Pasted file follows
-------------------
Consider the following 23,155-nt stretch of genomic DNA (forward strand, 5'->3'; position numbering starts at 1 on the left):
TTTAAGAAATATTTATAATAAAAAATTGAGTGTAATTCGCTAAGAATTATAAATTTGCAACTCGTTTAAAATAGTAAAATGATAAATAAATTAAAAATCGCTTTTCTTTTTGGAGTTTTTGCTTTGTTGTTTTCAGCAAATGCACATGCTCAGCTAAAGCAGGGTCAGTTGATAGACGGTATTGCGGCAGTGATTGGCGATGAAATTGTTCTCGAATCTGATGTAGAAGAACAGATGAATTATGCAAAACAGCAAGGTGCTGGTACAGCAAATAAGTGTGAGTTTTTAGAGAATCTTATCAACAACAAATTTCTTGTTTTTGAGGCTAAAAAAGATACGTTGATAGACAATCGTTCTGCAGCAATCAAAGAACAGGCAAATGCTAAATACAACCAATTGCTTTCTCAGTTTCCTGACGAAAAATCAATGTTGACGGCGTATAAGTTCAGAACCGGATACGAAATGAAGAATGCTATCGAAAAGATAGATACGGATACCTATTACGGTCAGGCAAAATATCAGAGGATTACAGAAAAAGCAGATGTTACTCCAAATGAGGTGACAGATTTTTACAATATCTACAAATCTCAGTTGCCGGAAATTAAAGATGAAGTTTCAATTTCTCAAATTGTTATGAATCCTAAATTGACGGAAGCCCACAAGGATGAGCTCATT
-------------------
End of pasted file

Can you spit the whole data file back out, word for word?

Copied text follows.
Consider the following 23,155-nt stretch of genomic DNA (forward strand, 5'->3'; position numbering starts at 1 on the left):
TTTAAGAAATATTTATAATAAAAAATTGAGTGTAATTCGCTAAGAATTATAAATTTGCAACTCGTTTAAAATAGTAAAATGATAAATAAATTAAAAATCGCTTTTCTTTTTGGAGTTTTTGCTTTGTTGTTTTCAGCAAATGCACATGCTCAGCTAAAGCAGGGTCAGTTGATAGACGGTATTGCGGCAGTGATTGGCGATGAAATTGTTCTCGAATCTGATGTAGAAGAACAGATGAATTATGCAAAACAGCAAGGTGCTGGTACAGCAAATAAGTGTGAGTTTTTAGAGAATCTTATCAACAACAAATTTCTTGTTTTTGAGGCTAAAAAAGATACGTTGATAGACAATCGTTCTGCAGCAATCAAAGAACAGGCAAATGCTAAATACAACCAATTGCTTTCTCAGTTTCCTGACGAAAAATCAATGTTGACGGCGTATAAGTTCAGAACCGGATACGAAATGAAGAATGCTATCGAAAAGATAGATACGGATACCTATTACGGTCAGGCAAAATATCAGAGGATTACAGAAAAAGCAGATGTTACTCCAAATGAGGTGACAGATTTTTACAATATCTACAAATCTCAGTTGCCGGAAATTAAAGATGAAGTTTCAATTTCTCAAATTGTTATGAATCCTAAATTGACGGAAGCCCACAAGGATGAGCTCATT